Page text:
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Hospital Mortality, Length of Stay, and Preventable Complications Among Critically Ill Patients Before and After Tele-ICU Reengineering of Critical Care Processes

Abstract

Context
The association of an adult tele-intensive care unit (ICU) intervention with hospital mortality, length of stay, best practice adherence, and preventable complications for an academic medical center has not been reported.

Objective
To quantify the association of a tele-ICU intervention with hospital mortality, length of stay, and complications that are preventable by adherence to best practices.

Design, Setting, and Patients
Prospective stepped-wedge clinical practice study of 6290 adults admitted to any of 7 ICUs (3 medical, 3 surgical, and 1 mixed cardiovascular) on 2 campuses of an 834-bed academic medical center that was performed from April 26, 2005, through September 30, 2007. Electronically supported and monitored processes for best practice adherence, care plan creation, and clinician response times to alarms were evaluated.

Main Outcome Measures
Case-mix and severity-adjusted hospital mortality. Other outcomes included hospital and ICU length of stay, best practice adherence, and complication rates.Results The hospital mortality rate was 13.6% (95% confidence interval [CI], 11.9%-15.4%) during the preintervention period compared with 11.8% (95% CI, 10.9%-12.8%) during the tele-ICU intervention period (adjusted odds ratio [OR], 0.40 [95% CI, 0.31-0.52]). The tele-ICU intervention period compared with the preintervention period was associated with higher rates of best clinical practice adherence for the prevention of deep vein thrombosis (99% vs 85%, respectively; OR, 15.4 [95% CI, 11.3-21.1]) and prevention of stress ulcers (96% vs 83%, respectively; OR, 4.57 [95% CI, 3.91-5.77], best practice adherence for cardiovascular protection (99% vs 80%, respectively; OR, 30.7 [95% CI, 19.3-49.2]), prevention of ventilator-associated pneumonia (52% vs 33%, respectively; OR, 2.20 [95% CI, 1.79-2.70]), lower rates of preventable complications (1.6% vs 13%, respectively, for ventilator-associated pneumonia [OR, 0.15; 95% CI, 0.09-0.23] and 0.6% vs 1.0%, respectively, for catheter-related bloodstream infection [OR, 0.50; 95% CI, 0.27-0.93]), and shorter hospital length of stay (9.8 vs 13.3 days, respectively; hazard ratio for discharge, 1.44 [95% CI, 1.33-1.56]). The results for medical, surgical, and cardiovascular ICUs were similar.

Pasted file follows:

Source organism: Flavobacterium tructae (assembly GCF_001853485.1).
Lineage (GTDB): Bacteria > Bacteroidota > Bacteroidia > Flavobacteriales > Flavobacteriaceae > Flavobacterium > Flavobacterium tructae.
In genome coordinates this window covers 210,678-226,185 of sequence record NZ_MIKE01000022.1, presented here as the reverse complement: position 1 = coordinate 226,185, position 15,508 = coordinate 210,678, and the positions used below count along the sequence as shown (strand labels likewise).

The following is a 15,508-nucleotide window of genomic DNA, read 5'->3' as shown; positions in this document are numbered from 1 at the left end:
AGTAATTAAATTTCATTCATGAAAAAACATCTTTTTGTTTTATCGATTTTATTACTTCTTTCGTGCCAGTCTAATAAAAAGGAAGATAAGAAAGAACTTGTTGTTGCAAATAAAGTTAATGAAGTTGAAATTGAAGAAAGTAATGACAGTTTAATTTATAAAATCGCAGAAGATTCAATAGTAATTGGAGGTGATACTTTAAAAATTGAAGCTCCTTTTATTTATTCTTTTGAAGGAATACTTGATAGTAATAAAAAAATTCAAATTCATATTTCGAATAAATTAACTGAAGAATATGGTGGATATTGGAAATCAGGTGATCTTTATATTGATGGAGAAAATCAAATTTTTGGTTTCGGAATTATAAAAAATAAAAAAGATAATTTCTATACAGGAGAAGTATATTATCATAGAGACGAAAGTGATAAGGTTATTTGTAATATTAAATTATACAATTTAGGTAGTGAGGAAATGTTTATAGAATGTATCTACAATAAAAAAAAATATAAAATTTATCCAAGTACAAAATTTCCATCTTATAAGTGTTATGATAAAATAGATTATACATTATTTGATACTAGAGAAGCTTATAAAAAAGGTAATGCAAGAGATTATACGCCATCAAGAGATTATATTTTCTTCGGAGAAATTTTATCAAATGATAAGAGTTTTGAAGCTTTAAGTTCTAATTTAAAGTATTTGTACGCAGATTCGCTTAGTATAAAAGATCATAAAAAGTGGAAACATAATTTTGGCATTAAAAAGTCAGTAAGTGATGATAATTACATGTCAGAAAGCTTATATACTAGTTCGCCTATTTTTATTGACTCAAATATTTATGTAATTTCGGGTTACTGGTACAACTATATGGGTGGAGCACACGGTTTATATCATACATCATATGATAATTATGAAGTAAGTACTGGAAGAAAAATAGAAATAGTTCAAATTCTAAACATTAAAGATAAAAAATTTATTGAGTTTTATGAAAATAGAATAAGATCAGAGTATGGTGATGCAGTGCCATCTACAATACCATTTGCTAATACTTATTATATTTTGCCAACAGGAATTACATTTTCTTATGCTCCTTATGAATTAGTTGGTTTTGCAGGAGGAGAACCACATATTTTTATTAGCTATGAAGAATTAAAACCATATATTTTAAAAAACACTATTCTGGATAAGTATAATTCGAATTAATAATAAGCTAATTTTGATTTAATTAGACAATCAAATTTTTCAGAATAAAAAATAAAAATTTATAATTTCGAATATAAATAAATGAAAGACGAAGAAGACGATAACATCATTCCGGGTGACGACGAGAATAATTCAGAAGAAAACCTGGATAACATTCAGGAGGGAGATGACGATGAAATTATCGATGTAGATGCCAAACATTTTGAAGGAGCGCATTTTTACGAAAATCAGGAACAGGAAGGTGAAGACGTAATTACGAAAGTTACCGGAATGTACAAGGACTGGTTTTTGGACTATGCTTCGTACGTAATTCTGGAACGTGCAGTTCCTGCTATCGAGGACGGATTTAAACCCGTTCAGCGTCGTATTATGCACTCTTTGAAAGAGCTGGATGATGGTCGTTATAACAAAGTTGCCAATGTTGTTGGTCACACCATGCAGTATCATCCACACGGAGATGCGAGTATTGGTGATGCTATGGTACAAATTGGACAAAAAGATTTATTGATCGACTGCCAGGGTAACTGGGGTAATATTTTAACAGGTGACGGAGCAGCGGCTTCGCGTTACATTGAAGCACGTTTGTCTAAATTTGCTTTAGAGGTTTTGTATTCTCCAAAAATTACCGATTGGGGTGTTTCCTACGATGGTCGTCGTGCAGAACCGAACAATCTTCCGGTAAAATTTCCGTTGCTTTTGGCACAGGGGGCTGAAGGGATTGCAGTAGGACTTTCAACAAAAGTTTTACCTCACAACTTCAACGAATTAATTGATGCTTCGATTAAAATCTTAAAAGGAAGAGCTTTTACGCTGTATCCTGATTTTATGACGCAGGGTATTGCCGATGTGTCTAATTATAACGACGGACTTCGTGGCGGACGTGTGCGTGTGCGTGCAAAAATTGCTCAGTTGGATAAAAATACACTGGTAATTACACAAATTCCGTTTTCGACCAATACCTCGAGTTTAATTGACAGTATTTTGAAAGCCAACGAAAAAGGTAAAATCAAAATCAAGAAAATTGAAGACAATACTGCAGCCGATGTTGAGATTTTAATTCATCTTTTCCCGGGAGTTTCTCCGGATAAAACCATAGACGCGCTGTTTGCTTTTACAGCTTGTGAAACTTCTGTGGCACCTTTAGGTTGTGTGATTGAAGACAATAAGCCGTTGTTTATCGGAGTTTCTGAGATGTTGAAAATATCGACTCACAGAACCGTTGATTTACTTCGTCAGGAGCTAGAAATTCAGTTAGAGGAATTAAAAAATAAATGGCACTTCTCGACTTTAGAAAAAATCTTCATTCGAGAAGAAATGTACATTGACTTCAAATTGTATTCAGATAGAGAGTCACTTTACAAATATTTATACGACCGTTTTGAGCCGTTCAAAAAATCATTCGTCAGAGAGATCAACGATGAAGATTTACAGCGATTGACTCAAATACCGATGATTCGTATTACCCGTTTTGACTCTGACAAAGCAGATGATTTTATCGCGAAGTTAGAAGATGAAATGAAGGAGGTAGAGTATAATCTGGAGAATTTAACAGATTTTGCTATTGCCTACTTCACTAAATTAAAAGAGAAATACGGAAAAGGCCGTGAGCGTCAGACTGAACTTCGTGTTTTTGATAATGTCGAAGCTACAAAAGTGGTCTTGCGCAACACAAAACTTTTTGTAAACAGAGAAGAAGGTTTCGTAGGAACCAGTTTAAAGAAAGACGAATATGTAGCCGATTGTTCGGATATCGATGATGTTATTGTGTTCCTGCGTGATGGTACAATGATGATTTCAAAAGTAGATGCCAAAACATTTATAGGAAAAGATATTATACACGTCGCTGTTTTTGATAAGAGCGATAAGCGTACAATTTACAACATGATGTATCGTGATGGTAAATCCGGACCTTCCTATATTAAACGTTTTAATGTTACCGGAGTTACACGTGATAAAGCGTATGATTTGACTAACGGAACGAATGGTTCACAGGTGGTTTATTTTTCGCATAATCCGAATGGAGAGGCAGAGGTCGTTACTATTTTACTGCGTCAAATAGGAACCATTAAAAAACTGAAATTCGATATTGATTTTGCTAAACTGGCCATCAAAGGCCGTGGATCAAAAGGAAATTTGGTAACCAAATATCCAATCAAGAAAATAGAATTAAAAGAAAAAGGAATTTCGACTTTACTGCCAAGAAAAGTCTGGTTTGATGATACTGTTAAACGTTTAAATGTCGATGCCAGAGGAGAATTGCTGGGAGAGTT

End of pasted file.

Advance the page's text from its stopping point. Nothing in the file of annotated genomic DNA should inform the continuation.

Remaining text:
Conclusion
In a single academic medical center study, implementation of a tele-ICU intervention was associated with reduced adjusted odds of mortality and reduced hospital length of stay, as well as with changes in best practice adherence and lower rates of preventable complications.

Lilly CM, Cody S, Zhao H, Landry K, Baker SP, McIlwaine J, et al. Hospital Mortality, Length of Stay, and Preventable Complications Among Critically Ill Patients Before and After Tele-ICU Reengineering of Critical Care Processes. JAMA [Internet]. 2011 May 16;Online first. Available from: http://jama.ama-assn.org/content/early/2011/05/12/jama.2011.697.abstract

17 May 2011

Bibliographic Data

Title:

Hospital Mortality, Length of Stay, and Preventable Complications Among Critically Ill Patients Before and After Tele-ICU Reengineering of Critical Care Processes

Author(s):

Lilly, Craig M.; Cody, Shawn; Zhao, Huifang; Landry, Karen; Baker, Stephen P.; McIlwaine, John; Chandler, M. Willis; Irwin, Richard S.

Journal

JAMA, Online first
(2011-05-16)

URL:

Abstract

DOI:

10.1001/jama.2011.697

Keyword(s):

Hospitals, Tele-ICU, Telemedicine, United States

Citation:
Lilly CM, Cody S, Zhao H, Landry K, Baker SP, McIlwaine J, et al. Hospital Mortality, Length of Stay, and Preventable Complications Among Critically Ill Patients Before and After Tele-ICU Reengineering of Critical Care Processes. JAMA [Internet]. 2011 May 16;Online first. Available from: http://jama.ama-assn.org/content/early/2011/05/12/jama.2011.697.abstract

Other Publications

In ICMCC Database

All JAMA articles (48).

Other article(s) by

Craig M. Lilly (3).

Discussion




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Miscellaneous

Affiliated University Institutes

University of Massachusetts - Memorial Medical Center - Department of Nursing, USA

University of Massachusetts - Memorial Medical Center - Graduate School of Biomedical Sciences, USA

University of Massachusetts - Medical School - Department of Medicine, USA

University of Massachusetts - Medical School - Department of Anesthesiology and Surgery, USA

University of Massachusetts - Memorial Medical Center - Clinical and Population Health Research Program, USA

University of Massachusetts - Memorial Health Care, USA

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PubMed

Craig M. Lilly
Stephen P. Baker
John McIlwaine
M. Willis Chandler
Richard S. Irwin
Karen Landry
Shawn Cody
Huifang Zhao

Google Scholar

Craig M. Lilly
Stephen P. Baker
John McIlwaine
M. Willis Chandler
Richard S. Irwin
Karen Landry
Shawn Cody
Huifang Zhao

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